Table 42. Key Studies Evaluating Effects of Dietary Protein Restriction or Other Alterations on Kidney Outcomes in Patients With Diabetes and CKD
People with diabetes and CKD should receive intervention from a specialty-trained registered dietitian that includes individualized management of multiple nutritional aspects. (Moderate)
The diet for diabetes and CKD is more complicated than that for either condition alone. The management of diabetes and CKD involves multiple nutrients (macronutrients and micronutrients), including protein, carbohydrate, fat, sodium, potassium, and phosphate, among many others. Nutritional intervention should be individualized and completed in an interactive manner. Patients should identify achievable goals and lifestyle behaviors they want to modify. Several studies have documented that frequent patient contact with a registered dietitian accomplishes dietary goals and/or improves clinical outcomes.45, 473-475 This finding includes studies of patients with microalbuminuria and diabetes,45 dialysis patients who have diabetes,474 and patients with decreased GFR.475 Because this observation applies across a wide spectrum of patients, those with diabetes and CKD at all stages are likely to benefit from interaction with a registered dietitian.
Figure 21. Meta-Analysis Demonstrating Reduced Risk of Progression of DKD (Loss of Kidney Function or Increased Albuminuria) by Treatment with Low-Protein Diets. Reprinted with permission.180
The NKF-KDOQI™ Guidelines on Hypertension and Antihypertensive Agents in CKD recommended a version of the DASH diet with modifications for CKD stages 3 to 4.5,199 These modifications decreased dietary protein from 1.4 g/kg body weight per day to 0.6 to 0.8 g/kg body weight per day, as well as restricted phosphorus (0.8 to 1.0 g/d) and potassium (2 to 4 g/d).5 Based on concerns about potential detrimental effects of high-protein diets on the kidney and evidence for kidney and survival benefits at approximately the RDA level in diabetes and CKD stages 1 to 2, the Work Group concluded that a protein intake that meets, but does not exceed, the RDA would be prudent at earlier stages of CKD (Table 43). The ADA endorses a dietary protein intake of 0.8 g/kg body weight per day for people with DKD.34 An additional restriction to 0.6 g/kg body weight per day is suggested should glomerular filtration rate begin to decrease. The dietary protein recommendation should be based on idealized body weight because obesity, which is highly prevalent in the diabetes and CKD population, otherwise would lead to overestimating the dietary protein recommendation.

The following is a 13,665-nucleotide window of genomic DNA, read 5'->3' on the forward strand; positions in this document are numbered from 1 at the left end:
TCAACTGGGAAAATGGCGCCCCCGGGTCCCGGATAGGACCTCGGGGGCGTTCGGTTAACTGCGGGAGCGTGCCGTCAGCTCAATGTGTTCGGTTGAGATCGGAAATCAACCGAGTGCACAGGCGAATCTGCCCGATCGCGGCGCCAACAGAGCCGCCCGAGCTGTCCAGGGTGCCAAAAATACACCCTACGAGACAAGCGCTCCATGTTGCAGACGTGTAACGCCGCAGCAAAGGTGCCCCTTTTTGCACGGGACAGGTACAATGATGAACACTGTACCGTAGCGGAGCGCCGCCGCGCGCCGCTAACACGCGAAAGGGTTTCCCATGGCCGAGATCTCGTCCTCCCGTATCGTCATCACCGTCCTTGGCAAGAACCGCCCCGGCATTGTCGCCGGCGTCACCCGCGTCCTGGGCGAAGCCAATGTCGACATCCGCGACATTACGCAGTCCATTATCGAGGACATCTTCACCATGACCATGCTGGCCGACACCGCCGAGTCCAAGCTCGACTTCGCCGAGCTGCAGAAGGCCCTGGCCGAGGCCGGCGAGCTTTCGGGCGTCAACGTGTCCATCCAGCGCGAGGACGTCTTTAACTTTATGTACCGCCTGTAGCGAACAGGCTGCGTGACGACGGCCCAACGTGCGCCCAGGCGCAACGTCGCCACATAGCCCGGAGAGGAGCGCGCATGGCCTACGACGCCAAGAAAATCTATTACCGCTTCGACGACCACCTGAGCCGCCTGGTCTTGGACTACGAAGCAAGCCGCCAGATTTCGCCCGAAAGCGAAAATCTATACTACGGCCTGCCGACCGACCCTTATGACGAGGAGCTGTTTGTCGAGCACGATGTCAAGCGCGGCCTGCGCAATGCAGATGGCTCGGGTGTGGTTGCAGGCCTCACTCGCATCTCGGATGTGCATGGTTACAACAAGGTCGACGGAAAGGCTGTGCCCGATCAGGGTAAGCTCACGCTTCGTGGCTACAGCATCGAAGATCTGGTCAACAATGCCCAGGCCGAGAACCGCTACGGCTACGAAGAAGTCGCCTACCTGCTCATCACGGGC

Dietary sodium reduction to 2.3 g/d (100 mmol/d) is recommended based on the DASH and DASH-Sodium diets.199 Because most people with diabetes and CKD have hypertension characterized by enhanced sodium retention, this limitation should apply. Recommendations for phosphorus and potassium are the same for CKD with and without diabetes. Phosphorus binders may be needed in patients with advanced CKD because of the emphasis on whole grains and dairy products.
The Institute of Medicine established guidelines for intake of omega-3 fatty acids, which recognize significant variances in physiologicalpotency between different omega-3 fatty acids. Adequate intake of alpha-linolenic acid was established as 1.6 g/d for men and 1.1 g/d for women, with substitution of up to 10% of these amounts by the more physiologically potent eicosapentaenoic acid (EPA) and docosahexaenoic acid (DHA).467 The AHA and the KDOQI™ CPGs for CVD in Dialysis Patients recommend including 1 serving of cold-water fish in the diet 3 times per week.10, 476 It is possible that 3 servings of cold-water fish, such as salmon, mackerel, herring, and albacore tuna, would provide EPA and DHA in excess of the 10% of adequate intake amounts for men and women. The Work Group is not aware of studies indicating disadvantages from this amount of EPA or DHA. However, some concerns exist related to the potential for unacceptable levels of mercury or other contaminants. Nevertheless, in the opinion of the Work Group, these recommendations may be considered for the diabetes and CKD population.